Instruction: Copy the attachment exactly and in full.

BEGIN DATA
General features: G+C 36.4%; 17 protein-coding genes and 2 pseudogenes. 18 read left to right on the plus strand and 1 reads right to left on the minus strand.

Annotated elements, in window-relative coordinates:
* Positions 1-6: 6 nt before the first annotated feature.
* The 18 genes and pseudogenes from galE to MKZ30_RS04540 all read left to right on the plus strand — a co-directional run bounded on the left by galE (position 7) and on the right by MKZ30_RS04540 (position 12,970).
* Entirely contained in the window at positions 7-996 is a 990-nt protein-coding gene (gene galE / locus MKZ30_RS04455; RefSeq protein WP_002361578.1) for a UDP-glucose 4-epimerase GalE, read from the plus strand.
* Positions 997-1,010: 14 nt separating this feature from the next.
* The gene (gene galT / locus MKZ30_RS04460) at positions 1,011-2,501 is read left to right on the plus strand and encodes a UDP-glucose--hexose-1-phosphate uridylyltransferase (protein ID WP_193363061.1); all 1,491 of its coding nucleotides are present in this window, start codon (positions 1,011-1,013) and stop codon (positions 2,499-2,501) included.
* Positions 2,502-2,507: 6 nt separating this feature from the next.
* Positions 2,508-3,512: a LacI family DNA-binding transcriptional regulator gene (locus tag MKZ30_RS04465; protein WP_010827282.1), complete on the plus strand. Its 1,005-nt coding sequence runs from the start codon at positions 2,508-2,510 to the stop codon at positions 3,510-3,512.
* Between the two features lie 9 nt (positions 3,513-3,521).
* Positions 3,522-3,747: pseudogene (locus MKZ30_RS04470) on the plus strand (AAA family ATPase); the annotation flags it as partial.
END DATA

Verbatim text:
General features: G+C 36.4%; 17 protein-coding genes and 2 pseudogenes. 18 read left to right on the plus strand and 1 reads right to left on the minus strand.

Annotated elements, in window-relative coordinates:
* Positions 1-6: 6 nt before the first annotated feature.
* The 18 genes and pseudogenes from galE to MKZ30_RS04540 all read left to right on the plus strand — a co-directional run bounded on the left by galE (position 7) and on the right by MKZ30_RS04540 (position 12,970).
* Entirely contained in the window at positions 7-996 is a 990-nt protein-coding gene (gene galE / locus MKZ30_RS04455; RefSeq protein WP_002361578.1) for a UDP-glucose 4-epimerase GalE, read from the plus strand.
* Positions 997-1,010: 14 nt separating this feature from the next.
* The gene (gene galT / locus MKZ30_RS04460) at positions 1,011-2,501 is read left to right on the plus strand and encodes a UDP-glucose--hexose-1-phosphate uridylyltransferase (protein ID WP_193363061.1); all 1,491 of its coding nucleotides are present in this window, start codon (positions 1,011-1,013) and stop codon (positions 2,499-2,501) included.
* Positions 2,502-2,507: 6 nt separating this feature from the next.
* Positions 2,508-3,512: a LacI family DNA-binding transcriptional regulator gene (locus tag MKZ30_RS04465; protein WP_010827282.1), complete on the plus strand. Its 1,005-nt coding sequence runs from the start codon at positions 2,508-2,510 to the stop codon at positions 3,510-3,512.
* Between the two features lie 9 nt (positions 3,513-3,521).
* Positions 3,522-3,747: pseudogene (locus MKZ30_RS04470) on the plus strand (AAA family ATPase); the annotation flags it as partial.